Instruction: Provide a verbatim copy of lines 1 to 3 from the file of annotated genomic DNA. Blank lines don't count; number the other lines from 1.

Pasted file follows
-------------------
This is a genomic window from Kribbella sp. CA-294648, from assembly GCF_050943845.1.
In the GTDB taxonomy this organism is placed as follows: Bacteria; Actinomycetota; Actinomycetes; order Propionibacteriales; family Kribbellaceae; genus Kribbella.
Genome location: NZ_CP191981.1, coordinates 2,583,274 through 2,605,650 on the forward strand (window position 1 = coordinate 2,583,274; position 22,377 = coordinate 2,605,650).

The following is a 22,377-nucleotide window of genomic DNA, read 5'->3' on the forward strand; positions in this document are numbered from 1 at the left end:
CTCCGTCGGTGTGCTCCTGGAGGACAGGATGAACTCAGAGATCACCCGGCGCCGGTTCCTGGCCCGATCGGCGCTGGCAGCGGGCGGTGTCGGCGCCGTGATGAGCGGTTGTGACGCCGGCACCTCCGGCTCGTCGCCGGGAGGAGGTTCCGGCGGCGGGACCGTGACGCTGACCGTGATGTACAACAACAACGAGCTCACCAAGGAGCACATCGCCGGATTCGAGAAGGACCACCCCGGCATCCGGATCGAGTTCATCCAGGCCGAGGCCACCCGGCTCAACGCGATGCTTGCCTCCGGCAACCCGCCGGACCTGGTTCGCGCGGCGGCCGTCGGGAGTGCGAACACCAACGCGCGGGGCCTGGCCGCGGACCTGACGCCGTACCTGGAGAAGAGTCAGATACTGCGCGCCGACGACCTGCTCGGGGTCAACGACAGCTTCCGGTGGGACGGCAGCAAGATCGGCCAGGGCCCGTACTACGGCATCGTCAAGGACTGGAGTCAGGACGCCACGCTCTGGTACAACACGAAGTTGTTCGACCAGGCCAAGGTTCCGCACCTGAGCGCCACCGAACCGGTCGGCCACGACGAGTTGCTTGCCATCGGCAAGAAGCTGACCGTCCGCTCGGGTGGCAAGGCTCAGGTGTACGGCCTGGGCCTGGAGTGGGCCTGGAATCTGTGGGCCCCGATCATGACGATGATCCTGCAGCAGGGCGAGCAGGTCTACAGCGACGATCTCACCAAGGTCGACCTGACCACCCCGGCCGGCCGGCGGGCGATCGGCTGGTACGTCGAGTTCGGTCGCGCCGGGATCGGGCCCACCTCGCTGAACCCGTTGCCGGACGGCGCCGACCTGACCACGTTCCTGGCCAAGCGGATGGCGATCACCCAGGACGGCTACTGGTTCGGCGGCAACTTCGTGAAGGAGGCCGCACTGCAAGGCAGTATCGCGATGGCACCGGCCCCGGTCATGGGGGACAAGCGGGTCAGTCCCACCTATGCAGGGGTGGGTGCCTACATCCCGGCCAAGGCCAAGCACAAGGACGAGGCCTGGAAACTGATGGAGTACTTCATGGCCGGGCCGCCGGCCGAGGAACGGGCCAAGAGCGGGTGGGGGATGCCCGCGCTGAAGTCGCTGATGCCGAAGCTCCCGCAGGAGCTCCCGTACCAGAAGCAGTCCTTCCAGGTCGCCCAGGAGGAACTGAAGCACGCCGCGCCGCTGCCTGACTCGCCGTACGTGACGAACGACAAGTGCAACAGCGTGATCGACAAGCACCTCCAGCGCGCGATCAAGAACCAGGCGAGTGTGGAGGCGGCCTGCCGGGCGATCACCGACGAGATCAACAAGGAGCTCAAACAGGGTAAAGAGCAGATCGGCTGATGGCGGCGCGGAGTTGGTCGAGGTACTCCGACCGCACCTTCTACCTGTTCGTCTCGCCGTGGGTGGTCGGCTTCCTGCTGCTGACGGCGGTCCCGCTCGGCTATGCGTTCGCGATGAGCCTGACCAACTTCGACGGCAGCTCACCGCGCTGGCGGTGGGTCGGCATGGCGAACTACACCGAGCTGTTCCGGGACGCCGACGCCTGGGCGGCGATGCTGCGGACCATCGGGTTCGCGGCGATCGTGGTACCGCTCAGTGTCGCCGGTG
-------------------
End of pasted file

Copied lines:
This is a genomic window from Kribbella sp. CA-294648, from assembly GCF_050943845.1.
In the GTDB taxonomy this organism is placed as follows: Bacteria; Actinomycetota; Actinomycetes; order Propionibacteriales; family Kribbellaceae; genus Kribbella.
Genome location: NZ_CP191981.1, coordinates 2,583,274 through 2,605,650 on the forward strand (window position 1 = coordinate 2,583,274; position 22,377 = coordinate 2,605,650).